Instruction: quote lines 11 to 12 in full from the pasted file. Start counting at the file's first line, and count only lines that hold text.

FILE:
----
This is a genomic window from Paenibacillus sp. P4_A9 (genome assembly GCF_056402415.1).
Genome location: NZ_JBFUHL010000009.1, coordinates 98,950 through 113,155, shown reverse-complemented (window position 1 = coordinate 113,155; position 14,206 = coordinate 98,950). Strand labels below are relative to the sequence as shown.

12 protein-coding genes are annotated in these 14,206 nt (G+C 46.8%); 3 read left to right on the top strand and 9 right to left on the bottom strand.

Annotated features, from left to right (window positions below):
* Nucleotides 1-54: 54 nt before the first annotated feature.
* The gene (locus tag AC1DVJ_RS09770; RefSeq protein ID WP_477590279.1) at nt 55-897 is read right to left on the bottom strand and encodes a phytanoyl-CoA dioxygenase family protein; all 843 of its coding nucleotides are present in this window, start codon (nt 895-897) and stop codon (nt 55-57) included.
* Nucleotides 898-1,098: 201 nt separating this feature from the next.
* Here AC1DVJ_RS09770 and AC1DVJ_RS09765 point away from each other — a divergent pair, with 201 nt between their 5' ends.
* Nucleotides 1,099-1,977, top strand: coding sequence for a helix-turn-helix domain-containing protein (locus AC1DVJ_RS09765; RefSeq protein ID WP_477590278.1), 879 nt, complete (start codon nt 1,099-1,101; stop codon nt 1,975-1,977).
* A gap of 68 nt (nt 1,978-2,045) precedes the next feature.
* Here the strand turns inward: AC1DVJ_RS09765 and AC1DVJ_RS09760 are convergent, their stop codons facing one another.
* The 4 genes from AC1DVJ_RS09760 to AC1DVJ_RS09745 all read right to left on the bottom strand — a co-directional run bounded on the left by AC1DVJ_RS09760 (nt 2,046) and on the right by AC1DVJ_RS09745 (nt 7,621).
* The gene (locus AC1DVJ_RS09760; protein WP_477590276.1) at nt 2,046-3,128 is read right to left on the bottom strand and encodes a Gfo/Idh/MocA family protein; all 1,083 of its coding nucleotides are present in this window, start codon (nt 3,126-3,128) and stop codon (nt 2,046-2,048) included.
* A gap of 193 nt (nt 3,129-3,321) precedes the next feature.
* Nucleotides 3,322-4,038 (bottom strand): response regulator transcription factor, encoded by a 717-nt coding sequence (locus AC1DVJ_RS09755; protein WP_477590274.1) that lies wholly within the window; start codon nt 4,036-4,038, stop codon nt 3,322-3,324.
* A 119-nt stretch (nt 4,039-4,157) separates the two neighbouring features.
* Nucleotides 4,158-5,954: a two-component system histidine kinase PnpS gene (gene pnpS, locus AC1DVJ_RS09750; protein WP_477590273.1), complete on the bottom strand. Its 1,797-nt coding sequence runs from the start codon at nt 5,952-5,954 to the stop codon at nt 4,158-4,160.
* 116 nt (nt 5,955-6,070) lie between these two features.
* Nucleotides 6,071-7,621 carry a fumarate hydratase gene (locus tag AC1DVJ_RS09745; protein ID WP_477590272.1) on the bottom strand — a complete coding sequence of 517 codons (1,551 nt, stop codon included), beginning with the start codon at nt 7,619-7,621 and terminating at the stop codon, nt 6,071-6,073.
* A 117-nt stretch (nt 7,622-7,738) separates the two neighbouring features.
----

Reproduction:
* Here the strand turns inward: AC1DVJ_RS09765 and AC1DVJ_RS09760 are convergent, their stop codons facing one another.
* The 4 genes from AC1DVJ_RS09760 to AC1DVJ_RS09745 all read right to left on the bottom strand — a co-directional run bounded on the left by AC1DVJ_RS09760 (nt 2,046) and on the right by AC1DVJ_RS09745 (nt 7,621).